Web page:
05 Making Tacit Requirements Explicit

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05 Making Tacit Requirements Explicit

  1. 1. Making Tacit Requirements Explict 1 Lancaster University 2 The Open University Gacitua, R. 1 , Ma, L. 2 , Nuseibeh, B. 2 , Piwek, P. 2 , de Roeck, A. 2 , Rouncefield, M. 1 , Sawyer, P. 1 , Willis, A. 2 and Yang, H. 2
  2. 2. Tacit knowledge <ul><li>Knowing more than we can tell ( Polanyi ) </li></ul>Tacit knowledge Explicit knowledge <ul><li>Some tacit knowledge may never be articul able </li></ul><ul><li>Some articulated knowledge can, over time, become not articulated </li></ul>Not articulated Articulated Externalisation (Nonaka, Takeuchi and Umemoto )
  3. 3. Tacit Knowledge in RE <ul><li>We rely on tacit knowledge to communicate effectively </li></ul><ul><li>There are practical limits to what we can elicit </li></ul><ul><li>Yet as engineers, we’re taught to make our specification precise, explicit and complete </li></ul>
  4. 4. Tacit Knowledge in RE <ul><li>We need a workable definition of TK for RE </li></ul><ul><ul><li>Maiden and Rugg † distinguish between: </li></ul></ul><ul><ul><ul><li>Tacit knowledge </li></ul></ul></ul><ul><ul><ul><ul><li>essentially Polanyi’s knowledge acquired by a process of tacit knowing. Being able to enact the ‘performance’ not the same as being able to articulate what is known. </li></ul></ul></ul></ul><ul><ul><ul><li>Semi-tacit knowledge </li></ul></ul></ul><ul><ul><ul><ul><li>knowledge that is tractable to recovery using cues, e.g.: </li></ul></ul></ul></ul><ul><ul><ul><ul><ul><li>Menu items in a spreadsheet </li></ul></ul></ul></ul></ul><ul><ul><ul><ul><ul><li>Taken-for-granted knowledge </li></ul></ul></ul></ul></ul><ul><ul><ul><ul><ul><li>Concealed knowledge </li></ul></ul></ul></ul></ul>† Maiden, N, Rugg, G.: AC RE: selecting methods for requirements acquisition, Software Engineering Journal, 11 (3) May 1996.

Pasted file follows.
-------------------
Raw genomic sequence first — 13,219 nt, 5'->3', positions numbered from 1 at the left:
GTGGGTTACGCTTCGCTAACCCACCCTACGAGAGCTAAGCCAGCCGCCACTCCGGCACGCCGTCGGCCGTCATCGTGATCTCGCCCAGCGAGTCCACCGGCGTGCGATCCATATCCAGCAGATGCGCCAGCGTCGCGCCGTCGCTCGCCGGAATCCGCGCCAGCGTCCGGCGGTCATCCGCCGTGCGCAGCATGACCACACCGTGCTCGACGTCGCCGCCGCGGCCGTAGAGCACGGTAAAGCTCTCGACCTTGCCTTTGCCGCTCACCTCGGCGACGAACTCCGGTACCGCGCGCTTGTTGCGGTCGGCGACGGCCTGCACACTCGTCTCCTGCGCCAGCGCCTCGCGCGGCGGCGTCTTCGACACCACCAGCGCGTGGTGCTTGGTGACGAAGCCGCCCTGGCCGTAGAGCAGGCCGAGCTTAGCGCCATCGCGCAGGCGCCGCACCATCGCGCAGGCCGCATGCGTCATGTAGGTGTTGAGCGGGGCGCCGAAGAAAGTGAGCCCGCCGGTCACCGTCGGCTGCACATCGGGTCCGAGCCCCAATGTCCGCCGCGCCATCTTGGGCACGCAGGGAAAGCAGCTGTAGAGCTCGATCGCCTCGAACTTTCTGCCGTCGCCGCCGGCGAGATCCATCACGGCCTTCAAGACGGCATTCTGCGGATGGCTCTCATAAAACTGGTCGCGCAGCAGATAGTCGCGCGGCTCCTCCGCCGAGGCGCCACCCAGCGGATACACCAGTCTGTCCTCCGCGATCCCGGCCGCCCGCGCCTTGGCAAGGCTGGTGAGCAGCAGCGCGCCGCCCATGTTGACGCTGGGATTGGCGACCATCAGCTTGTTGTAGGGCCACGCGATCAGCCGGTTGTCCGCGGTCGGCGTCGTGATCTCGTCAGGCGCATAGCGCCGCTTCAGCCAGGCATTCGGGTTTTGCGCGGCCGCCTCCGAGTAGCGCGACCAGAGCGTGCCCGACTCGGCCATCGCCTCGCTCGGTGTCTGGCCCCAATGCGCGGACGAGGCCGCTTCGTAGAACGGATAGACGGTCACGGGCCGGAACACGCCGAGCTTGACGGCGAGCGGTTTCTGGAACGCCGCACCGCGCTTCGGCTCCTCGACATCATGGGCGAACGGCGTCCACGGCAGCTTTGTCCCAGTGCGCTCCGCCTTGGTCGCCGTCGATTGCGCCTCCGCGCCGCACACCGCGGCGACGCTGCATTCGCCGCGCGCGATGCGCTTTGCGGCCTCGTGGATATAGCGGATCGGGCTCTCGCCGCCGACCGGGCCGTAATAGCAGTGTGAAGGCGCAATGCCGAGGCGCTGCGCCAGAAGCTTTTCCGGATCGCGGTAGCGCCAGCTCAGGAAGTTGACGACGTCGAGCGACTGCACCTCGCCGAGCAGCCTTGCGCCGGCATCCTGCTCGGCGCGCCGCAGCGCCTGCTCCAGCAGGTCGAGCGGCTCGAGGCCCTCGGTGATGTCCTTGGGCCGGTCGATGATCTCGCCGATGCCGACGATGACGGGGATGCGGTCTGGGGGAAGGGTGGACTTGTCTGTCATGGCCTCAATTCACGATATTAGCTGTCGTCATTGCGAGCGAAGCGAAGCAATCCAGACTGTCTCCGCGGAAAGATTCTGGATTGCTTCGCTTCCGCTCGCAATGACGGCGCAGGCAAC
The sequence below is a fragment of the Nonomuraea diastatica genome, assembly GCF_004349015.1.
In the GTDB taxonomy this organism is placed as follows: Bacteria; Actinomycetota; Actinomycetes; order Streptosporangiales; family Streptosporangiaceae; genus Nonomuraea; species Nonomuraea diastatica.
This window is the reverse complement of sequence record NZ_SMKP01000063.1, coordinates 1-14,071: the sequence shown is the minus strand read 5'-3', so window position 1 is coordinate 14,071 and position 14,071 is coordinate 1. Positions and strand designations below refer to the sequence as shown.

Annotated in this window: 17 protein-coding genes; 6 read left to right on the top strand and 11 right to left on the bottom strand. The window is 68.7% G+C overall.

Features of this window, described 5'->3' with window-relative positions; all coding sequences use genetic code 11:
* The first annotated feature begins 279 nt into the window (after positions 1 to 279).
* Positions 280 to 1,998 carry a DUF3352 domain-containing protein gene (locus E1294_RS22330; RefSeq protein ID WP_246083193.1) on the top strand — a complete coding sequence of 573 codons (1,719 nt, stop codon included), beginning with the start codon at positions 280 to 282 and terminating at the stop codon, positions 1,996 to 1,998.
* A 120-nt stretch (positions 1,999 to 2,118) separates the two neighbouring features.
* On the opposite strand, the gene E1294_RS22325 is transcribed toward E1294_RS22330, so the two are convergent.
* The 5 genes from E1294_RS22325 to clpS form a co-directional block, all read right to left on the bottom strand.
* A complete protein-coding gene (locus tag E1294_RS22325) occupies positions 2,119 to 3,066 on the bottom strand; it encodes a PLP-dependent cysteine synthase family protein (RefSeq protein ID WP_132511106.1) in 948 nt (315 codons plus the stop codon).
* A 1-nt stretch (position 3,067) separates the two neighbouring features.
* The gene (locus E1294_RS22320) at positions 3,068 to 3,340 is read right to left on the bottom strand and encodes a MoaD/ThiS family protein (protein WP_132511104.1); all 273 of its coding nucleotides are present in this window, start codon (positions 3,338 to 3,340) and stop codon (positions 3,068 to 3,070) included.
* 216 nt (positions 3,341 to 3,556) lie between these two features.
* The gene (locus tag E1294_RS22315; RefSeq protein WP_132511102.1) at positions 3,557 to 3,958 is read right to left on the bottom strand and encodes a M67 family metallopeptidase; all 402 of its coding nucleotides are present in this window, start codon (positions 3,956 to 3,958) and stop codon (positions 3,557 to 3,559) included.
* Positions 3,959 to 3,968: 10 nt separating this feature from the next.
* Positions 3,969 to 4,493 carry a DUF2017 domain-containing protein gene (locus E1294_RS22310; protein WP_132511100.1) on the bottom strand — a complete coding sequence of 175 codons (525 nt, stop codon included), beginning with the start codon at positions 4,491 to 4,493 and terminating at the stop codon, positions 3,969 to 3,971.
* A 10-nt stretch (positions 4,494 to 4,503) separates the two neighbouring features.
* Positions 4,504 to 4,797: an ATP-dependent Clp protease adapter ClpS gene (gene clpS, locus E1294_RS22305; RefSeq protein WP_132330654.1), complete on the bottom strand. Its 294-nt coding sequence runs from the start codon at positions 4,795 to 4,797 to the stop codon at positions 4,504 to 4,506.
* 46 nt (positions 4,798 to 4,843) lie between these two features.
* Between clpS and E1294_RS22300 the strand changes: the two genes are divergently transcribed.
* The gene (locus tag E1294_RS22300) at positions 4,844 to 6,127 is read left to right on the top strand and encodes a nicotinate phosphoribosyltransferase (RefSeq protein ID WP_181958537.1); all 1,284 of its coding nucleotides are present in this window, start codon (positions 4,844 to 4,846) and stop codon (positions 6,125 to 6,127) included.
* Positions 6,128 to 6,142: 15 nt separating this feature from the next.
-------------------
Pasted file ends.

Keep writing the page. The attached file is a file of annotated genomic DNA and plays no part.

5. 5. Tacit Knowledge in RE Maybe because stakehodlers share cognitive TK Maybe because developers worked in this domain before Maybe because the analysts are creative Problem domain Req. spec n . Development Analysts Stakeholders Developers
  6. 6. Requirements discoverable. Requirements discovered. Stakeholder Semi-tacit Explicit Requirements discoverable. Requirements discoverable with difficulty. Requirements not discoverable. Tacit Analyst Knows domain New to domain Traditional techniques - e.g. interviews <ul><li>Indirect via observable phenomena </li></ul><ul><li>in domain: ethnography </li></ul><ul><li>in artifacts: MaTREx </li></ul>Discovery Active techniques - e.g. use cases, goal workshops, prototyping, modeling
  7. 7. Tracing requirements provenance <ul><li>Knowledge can be lost during the synthesis of requirements. </li></ul><ul><li>Upstream tracing between sources and requirements important for understanding how and why user requirements formulated. </li></ul><ul><li>Post-hoc recovery of trace links is typically necessary, but difficult. </li></ul>
  8. 8. PROSPECT
  9. 9. Unprovenanced requirements
  10. 10. Where do unprovenanced requirements come from? <ul><li>Sources are lost </li></ul><ul><li>Sources in non-text media </li></ul><ul><li>Sources in peoples’ heads </li></ul><ul><ul><li>Analyst assumptions </li></ul></ul><ul><ul><ul><li>Symptom of missing domain knowledge? </li></ul></ul></ul><ul><ul><ul><li>Symptom of tacit knowledge? </li></ul></ul></ul><ul><ul><li>Analyst invention </li></ul></ul>?
  11. 11. Concept identification with OntoLancs - the outer cycle <ul><li>Ensemble methods are compositions of “primitive” NLP techniques </li></ul>
  12. 12. Concept identification with OntoLancs - the inner cycle <ul><li>Assembly and evaluation of ensemble methods </li></ul>
  13. 13. OntoLancs example
  14. 14. Presupposition Analysis
  15. 15. Conclusions <ul><li>Our existing work on tracing requirements provenance turns out to have some relevance to identifying evidence for the presence of tacit knowledge. </li></ul><ul><li>Now we want to see how to understand what effect that has in the downstream requirements. </li></ul><ul><li>See how work from others in RE and from knowledge management, ontology engineering and organisational memory be used to better understand tacit knowledge and tacit requirements. </li></ul>

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